Butter in coffee and turning your back on grains in your diet may be the new way to a healthier lifestyle and a manageable body weight. Bulletproof coffee is the idea of entrepreneur Dave Asprey, founder of Bulletproof Lifestyle.
The aim is to “bulletproof” yourself against fatigue, flab and chronic diseases such as arthritis (something Asprey himself suffered from at just 14). He was inspired when he felt the rejuvenating effects of buttery “yak” tea 18,000ft up Mount Kailash in Tibet. Since then it’s taken him 15 years and cost $300,000 (£185,000), but Asprey believes he has “bio-hacked” his way to unlocking the blissful state of optimal performance.It’s a state Asprey regards as “our natural birthright”, and the key, he says, is taking care of basic biology first.
Dave Asprey is following his usual morning routine: drinking coffee and doing drugs. It’s a Tuesday in March, and Asprey, who is 6 feet 4, with graying brown hair and a stubbly beard, is in his office in the countryside town of Cobble Hill, B.C., 45 minutes north of Victoria in Canada. His children play in the house just a few steps away. He reaches into a large armoire full of bottles, carefully gathers about 20 pills, and washes them down with a gulp of water. Then he takes a sip of coffee. The milky brown concoction sloshes in his clear plastic mug like a pint of Guinness.
Bloomberg.com describes Asprey, 42, as a self-described biohacker—somebody who uses science and technology to make his or her body function better and more efficiently. There are about 100,000 biohackers worldwide, Asprey estimates, and among them, he’s a celebrity. His website, bulletproofexec.com, drew 6 million unique visitors last year. Almost 50,000 people follow him on Twitter, and he has an additional 140,000 fans on Facebook.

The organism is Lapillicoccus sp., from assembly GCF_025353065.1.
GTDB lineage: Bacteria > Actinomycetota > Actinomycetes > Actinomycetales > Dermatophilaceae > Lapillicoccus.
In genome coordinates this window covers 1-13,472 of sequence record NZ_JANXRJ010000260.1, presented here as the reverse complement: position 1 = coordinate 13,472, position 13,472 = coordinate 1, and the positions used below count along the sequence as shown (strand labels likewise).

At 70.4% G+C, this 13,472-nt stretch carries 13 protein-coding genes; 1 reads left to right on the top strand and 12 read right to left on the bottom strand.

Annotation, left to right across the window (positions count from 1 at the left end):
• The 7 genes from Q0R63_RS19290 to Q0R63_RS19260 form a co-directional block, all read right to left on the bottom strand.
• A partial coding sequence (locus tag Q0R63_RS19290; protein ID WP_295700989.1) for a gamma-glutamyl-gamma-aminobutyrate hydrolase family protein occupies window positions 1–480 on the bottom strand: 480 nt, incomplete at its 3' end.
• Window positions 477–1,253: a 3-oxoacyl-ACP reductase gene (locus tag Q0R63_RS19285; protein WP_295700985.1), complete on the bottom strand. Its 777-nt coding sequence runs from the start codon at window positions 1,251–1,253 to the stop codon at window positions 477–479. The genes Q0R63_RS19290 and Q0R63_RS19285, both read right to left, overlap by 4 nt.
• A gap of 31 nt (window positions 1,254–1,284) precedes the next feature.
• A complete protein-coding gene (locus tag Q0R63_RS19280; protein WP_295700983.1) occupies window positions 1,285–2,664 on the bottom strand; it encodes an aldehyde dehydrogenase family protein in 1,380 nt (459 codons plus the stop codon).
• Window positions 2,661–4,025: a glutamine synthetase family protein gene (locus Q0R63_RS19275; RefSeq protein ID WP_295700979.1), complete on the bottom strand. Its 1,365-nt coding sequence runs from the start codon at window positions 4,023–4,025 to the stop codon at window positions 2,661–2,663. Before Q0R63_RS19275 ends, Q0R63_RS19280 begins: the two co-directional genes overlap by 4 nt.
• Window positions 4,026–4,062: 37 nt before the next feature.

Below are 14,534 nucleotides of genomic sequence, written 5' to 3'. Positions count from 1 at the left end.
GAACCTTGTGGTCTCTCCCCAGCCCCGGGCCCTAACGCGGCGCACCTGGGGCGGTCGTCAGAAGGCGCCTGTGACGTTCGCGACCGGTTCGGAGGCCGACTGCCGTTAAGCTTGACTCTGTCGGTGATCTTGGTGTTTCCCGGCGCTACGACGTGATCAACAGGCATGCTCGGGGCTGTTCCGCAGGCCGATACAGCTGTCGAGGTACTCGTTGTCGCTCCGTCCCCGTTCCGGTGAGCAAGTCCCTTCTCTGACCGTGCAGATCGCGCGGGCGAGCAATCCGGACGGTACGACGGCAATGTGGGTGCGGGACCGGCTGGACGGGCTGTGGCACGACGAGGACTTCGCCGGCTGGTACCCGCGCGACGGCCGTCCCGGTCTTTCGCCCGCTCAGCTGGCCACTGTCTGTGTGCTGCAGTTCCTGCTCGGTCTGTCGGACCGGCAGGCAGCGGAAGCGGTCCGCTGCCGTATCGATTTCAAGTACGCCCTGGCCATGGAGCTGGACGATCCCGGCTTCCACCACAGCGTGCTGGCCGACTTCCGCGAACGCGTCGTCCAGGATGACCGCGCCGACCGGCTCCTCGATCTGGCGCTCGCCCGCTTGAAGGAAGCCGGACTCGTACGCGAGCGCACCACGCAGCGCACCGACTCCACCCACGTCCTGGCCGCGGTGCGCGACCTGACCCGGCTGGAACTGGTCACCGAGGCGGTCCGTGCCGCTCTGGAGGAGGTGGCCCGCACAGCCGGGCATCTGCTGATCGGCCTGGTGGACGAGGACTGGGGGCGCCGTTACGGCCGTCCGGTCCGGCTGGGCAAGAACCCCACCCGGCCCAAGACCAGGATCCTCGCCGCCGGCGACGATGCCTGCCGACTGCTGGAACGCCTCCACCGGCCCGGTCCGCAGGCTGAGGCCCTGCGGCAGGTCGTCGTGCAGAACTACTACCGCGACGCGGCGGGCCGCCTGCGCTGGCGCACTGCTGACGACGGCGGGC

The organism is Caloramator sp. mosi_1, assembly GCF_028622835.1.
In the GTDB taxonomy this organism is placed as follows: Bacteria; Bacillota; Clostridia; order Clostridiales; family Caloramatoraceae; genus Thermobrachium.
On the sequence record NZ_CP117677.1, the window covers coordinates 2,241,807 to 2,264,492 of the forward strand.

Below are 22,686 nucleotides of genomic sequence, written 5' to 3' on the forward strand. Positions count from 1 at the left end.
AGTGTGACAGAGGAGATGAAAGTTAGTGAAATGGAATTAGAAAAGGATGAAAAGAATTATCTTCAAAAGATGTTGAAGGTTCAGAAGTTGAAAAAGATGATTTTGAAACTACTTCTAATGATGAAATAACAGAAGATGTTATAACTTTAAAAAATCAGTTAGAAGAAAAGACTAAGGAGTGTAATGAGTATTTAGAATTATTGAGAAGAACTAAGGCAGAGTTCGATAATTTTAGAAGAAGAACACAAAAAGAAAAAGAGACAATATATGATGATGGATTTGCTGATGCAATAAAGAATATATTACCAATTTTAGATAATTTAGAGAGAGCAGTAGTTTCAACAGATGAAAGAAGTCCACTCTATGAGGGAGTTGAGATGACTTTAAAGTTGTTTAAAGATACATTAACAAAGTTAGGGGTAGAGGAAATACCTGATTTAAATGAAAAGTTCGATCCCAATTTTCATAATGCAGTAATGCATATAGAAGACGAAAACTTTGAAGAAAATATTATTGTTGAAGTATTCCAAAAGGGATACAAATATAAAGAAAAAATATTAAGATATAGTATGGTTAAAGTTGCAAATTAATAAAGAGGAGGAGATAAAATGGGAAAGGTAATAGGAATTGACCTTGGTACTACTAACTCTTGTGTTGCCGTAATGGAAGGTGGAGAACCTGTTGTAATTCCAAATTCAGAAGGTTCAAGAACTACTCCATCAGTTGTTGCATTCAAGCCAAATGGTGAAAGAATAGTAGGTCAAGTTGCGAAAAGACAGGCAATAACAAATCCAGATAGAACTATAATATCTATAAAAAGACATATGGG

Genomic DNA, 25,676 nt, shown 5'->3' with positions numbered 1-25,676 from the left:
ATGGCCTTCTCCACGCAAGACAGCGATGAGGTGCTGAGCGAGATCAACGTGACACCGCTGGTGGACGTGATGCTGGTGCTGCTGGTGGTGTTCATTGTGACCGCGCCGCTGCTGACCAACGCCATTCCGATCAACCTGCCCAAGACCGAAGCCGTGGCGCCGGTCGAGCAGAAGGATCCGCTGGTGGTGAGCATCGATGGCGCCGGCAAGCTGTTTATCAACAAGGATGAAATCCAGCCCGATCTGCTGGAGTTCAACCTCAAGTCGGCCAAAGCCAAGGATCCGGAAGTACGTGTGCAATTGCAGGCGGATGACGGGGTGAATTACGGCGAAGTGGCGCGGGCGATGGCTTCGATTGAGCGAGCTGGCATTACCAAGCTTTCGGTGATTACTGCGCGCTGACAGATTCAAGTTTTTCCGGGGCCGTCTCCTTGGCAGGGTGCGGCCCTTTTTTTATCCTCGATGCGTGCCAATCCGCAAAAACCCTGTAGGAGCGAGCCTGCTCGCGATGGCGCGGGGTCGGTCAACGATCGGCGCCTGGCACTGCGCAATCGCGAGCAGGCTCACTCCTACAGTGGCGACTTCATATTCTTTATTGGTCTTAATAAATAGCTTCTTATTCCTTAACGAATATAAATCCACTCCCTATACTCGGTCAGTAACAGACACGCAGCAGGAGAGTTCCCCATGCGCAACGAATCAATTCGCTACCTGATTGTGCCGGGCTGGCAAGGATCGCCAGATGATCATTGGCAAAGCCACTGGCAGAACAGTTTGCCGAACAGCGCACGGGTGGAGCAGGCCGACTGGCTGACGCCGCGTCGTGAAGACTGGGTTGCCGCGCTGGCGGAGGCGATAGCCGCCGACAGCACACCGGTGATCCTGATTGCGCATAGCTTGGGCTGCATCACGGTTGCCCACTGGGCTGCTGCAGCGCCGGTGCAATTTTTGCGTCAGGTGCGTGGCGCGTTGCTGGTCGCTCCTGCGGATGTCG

Since 2009 he’s posted blog entries and podcasts about things such as orange-tinted glasses, which he says block out blue-spectrum light, allowing us to sleep so well that we need only six hours or less, and the minimum number of days a man should wait between orgasms, a protocol Asprey found in an ancient Taoist text. (Age minus 7, divided by 4.) But of all his out-there health claims, it’s the coffee he’s drinking—blended with butter made with milk from grass-fed cows and a medium-chain triglyceride (MCT) oil derived from coconut oil—that’s making Asprey most famous.
He calls the mixture Bulletproof coffee. Drink it, the name implies, and you’ll feel invincible. “Fats and caffeine help stimulate the brain,” Asprey says in his office, taking another sip. The coffee, along with the drug cocktail he’s just downed, which includes vitamins K and C as well as aniracetam, a pharmaceutical designed to improve brain function, is intended to provide hours of enlightenment. “There’s a sense of cognitive ease, where everything you want to say is at the tip of your tongue,” he says. “It’s like getting a new computer—you never want to go back to the old one.”
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